Literature Review On Effectiveness Of Electroconvulsive Therapy In Treating Depression
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Introduction Unlike instances of occasional sadness of blue moods, depression is a mood disorder. Depression causes persistent feelings of loss of interest, aversion and sadness. Contrary to popular belief, it is a fact that depression is not a manifestation of weakness. It is a medical condition which has real and defined symptoms. Depression can be treated, and the affected can make a full recovery. During treatment, medications, psychotherapies and counseling among other methods can be used individually or in combination. One of the methods used in the treatment of depression is electroconvulsive therapy. This is a treatment option where an electric current from a source is passed through an individual’s brain with the deliberate intention of triggering a momentary seizure. The rationale for the use of electroconvulsive therapy is the change in brain chemistry, the effect of which is a quick reversal of symptoms of some mental illnesses. In the treatment of depression, electroconvulsive therapy is usually a last result when all other methods have proven ineffective. This paper argues that electroconvulsive therapy is the most effective treatment option for depression to-date.Review of literature As highlighted above, there are various treatment options for depression. Antidepressants have been used extensively to treat depression. The shortcoming of antidepressants is that either the patients do not show adequate response or cannot tolerate the resultant side-effects. Electroconvulsive therapy is more effective that the other treatment options for depression for a number of reasons. Antunes et al., (2009) argue that the effectiveness of electroconvulsive therapy is shown by the fact that the treatment option is indicated when there is resistance to the prescribed antidepressant medication. Additionally, electroconvulsive therapy is effective as a treatment option for depression because it elicits a faster response to treatment compared to the use of counseling and antidepressants when used individually or in combination. This fast response to treatment is very important, especially in situations that give an indication for emergency interventions. These are situations where the patients have also been diagnosed with a suicide risk or catatonia. The effectiveness of electroconvulsive therapy in treating these conditions is also recognized by the American Psychological Association. This is evidenced by their directive for the use of electroconvulsive treatment as the first choices when these situations are diagnosed in a patient (Antunes et al., 2009). The effectiveness of electroconvulsive therapy has also been demonstrated empirically. In a study by Khalid et al., (2008), the results belonging to thirty-eight patients with depression and received more than six sessions of electroconvulsive therapy or had achieved remission prior to this study were analyzed. On average, these patients had spent 14.6 months in the episodes they in which they were at the time. Additionally, the patients were in a state of clinical depression for 6.2 years. On average, the patients showed resistance and a failure to respond to 5.4 different pharmacological treatments. When these patients were taken through the sessions of electroconvulsive treatment, 65.8% of the patients responded to the treatment as shown by HDRS24 of >or=50% (Khalid et al., 2008). Additionally, 53.3% of the patients achieved remission when take through the electroconvulsive therapy as shown by a HDRS24 score that was less than or equal to 10 and an improvement in the HDRS24 score of greater or equal to 60%. The study did not find any association between the improvements after treatment with electroconvulsive and the number of previously unsuccessful trials with pharmacological antidepressants (r = -0.04, P = 0.8). The empirical evidence in this study collaborates the effectiveness of electroconvulsive therapy in the treatment of depression in two ways (Khalid et al., 2008). Firstly, even patients who had been previously treated with pharmacological antidepressants and did not respond can still be successfully treated with electroconvulsive therapy. Secondly, more than 50% of the patients with clinical depression who resisted other forms of treatment achieved remission when they were treated using electroconvulsive therapy (Khalid et al., 2008). Electroconvulsive therapy was also shown to be effective in treating atypical depression. In a study where the use of electroconvulsive therapy in the treatment of atypical depression was compared to the use of electroconvulsive therapy in the treatment of typical depression, the remission rate was 80.6% and 67.1% respectively (Husain et al., 2008). Besides the remission of symptoms when depression is treated using electroconvulsive therapy, the treatment option has also been proved to improve the quality of life for patients. In an evaluation of 283 patients with depression using the SF-36 scale, as a measurement tool for the quality of life, McCall et al., (2006) showed that 87% exhibited an immediate improvement in the scores of the tool used to measure the quality of life after treatment with electroconvulsive therapy while 78% of sample still sustained this improvement six months after they were given the electroconvulsive therapy. The National Institute for Clinical Excellence prepares guidelines for use in the treatment of patients in order to improve patient outcomes. In preparing the guidelines for the treatment of depression, the organization reviewed ninety randomized clinical trials regarding the effectiveness of using electroconvulsive therapy in the treatment of depression. The review concluded that the use of electroconvulsive therapy is more beneficial in the treatment of depression compared to the use of antidepressants. Additionally, the review concluded that real electroconvulsive therapy is more effective compared to the use of simulated electroconvulsive therapy (National Institute for Clinical Excellence, 2003). The studies discussed above give empirical evidence regarding the effectiveness of electroconvulsive therapy in the treatment of clinical depression. The major elements in the empirical evidence adduced by the studies is the ability of the treatment option to elicit response, even in patients who have shown prior resistance to treatments options such as the use of pharmacological antidepressants. Additionally, the empirical evidence indicates the rate of remission for patients who have been treated using electroconvulsive therapy. As highlighted earlier, there are guidelines that are followed in the treatment of depression. In preparing these guidelines, the National Institute for Clinical Excellence highlighted the efficiency of electroconvulsive therapy as a treatment option for clinical depression in National Institute for Clinical Excellence. This was based on their analysis that concluded that electroconvulsive treatment is an efficient treatment option. Many years later, the conclusions by National Institute for Clinical Excellence are yet to be challenged.Conclusion It is not arguable that depression is a real medical condition with real symptoms. The upside is that the medical condition can be treated using individual or a combination of approaches. Electroconvulsive therapy is one such treatment approach that has been used in treating depression. Its effectiveness is unrivaled by the other treatment options available. The paper has adduced both theoretical and empirical evidence to back the claims of its effectiveness. Meta-analysis of numerous studies has shown its likelihood of eliciting a positive response is high than the other treatment options. Studies have also proved that it has a higher rate of symptom remission.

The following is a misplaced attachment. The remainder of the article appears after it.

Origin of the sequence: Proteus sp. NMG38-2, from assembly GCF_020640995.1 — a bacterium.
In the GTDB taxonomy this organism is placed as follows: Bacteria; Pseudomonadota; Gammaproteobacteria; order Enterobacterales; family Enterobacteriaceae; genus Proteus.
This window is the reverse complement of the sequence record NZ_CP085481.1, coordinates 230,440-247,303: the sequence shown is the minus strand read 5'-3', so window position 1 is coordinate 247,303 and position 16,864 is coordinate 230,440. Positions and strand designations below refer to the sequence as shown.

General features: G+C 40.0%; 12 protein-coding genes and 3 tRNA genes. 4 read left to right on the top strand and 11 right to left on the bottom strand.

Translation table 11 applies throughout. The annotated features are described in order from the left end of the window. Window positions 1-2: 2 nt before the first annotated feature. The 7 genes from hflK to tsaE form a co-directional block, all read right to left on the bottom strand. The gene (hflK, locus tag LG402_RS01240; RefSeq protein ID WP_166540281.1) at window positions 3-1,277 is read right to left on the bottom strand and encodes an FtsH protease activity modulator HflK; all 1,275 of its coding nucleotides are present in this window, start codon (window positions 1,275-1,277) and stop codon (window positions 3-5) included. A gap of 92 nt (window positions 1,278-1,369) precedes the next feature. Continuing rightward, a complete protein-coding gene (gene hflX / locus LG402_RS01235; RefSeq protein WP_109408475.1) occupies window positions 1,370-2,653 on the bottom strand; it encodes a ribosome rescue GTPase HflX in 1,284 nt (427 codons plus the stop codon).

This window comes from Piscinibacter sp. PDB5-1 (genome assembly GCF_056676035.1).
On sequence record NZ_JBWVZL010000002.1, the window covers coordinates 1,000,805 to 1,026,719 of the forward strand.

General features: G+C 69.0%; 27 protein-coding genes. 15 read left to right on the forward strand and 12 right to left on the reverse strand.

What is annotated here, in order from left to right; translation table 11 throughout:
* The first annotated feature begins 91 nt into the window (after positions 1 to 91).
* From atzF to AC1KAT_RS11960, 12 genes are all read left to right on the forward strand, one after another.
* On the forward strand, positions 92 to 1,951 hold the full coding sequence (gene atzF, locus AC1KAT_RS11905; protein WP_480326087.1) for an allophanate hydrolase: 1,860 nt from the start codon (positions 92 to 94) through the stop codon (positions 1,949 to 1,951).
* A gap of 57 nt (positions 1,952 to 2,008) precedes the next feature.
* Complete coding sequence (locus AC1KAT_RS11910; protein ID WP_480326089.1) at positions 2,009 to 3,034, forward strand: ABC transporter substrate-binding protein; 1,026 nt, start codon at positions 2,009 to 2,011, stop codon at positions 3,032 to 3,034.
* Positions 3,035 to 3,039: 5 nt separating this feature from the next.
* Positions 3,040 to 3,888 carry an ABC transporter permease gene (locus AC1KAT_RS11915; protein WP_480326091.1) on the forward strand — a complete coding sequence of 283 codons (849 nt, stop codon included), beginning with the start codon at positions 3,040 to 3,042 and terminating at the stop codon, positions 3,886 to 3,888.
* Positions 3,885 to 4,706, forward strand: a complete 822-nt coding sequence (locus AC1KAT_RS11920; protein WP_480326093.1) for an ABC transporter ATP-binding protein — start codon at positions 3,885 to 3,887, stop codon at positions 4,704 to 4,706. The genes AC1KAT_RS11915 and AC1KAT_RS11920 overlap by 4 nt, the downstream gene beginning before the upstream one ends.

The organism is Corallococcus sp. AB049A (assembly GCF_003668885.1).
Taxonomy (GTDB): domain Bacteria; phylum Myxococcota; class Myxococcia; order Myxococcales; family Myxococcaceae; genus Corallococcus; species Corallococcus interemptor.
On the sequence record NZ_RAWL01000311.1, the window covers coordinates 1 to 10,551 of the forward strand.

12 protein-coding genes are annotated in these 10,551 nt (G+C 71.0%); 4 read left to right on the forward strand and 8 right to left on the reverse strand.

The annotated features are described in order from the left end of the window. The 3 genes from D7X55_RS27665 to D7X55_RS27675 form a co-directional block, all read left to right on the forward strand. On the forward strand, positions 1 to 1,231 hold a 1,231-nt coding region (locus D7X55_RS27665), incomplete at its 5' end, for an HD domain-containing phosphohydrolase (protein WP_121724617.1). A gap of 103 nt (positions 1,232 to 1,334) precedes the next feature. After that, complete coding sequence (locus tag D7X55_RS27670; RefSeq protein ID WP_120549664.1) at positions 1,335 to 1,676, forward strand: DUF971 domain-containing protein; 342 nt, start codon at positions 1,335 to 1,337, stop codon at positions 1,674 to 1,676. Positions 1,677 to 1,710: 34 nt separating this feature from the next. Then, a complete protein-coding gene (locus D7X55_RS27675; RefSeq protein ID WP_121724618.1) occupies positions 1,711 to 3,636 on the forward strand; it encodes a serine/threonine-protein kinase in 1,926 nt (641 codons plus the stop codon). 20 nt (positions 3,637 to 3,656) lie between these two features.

Antunes, P., Rosa, M., Belmonte-de -Abreu, P. Lobato, M and Fleck, M. (2009). Electroconvulsive therapy in major depression: current aspects. Brazilian Journal of Psychiatry, 31, 1. http://dx.doi.org/10.1590/S1516-44462009000500005
Husain, M., McClintock, M., Rush, J., Knapp, G., Fink, M., Rummans, A., Rasmussen, K., Claassen, C., Petrides, G., Biggs, M., Mueller, M., Sampson, S., Bailine, H., Lisanby, H., Kellner, H. (2008). The efficacy of acute electroconvulsive therapy in atypical depression. Journal of Clinicak Psychiatry.; 69(3):406-11.
Khalid, N., Atkins, M., Tredget, J., Giles, M., Shampney-Smith, K. and Kirov, G. (2008). The effectiveness of electroconvulsive therapy in treatment-resistant depression: a naturalistic study. Journal of Electroconvulsive treatment, 24(2): 141-145
McCall, V., Prudic, J., Olfson, M., Sackeim, H. (2006). Health-related quality of life following ECT in a large community sample. Journal of Affective Disorders. 90(2-3):269-74.
National Institute for Clinical Excellence. (2003). Guidance on the use of electroconvulsive therapy. London: NICE; Retrieved from: http://www.nice.org.uk/pdf/ 59ectfullguidance.pdf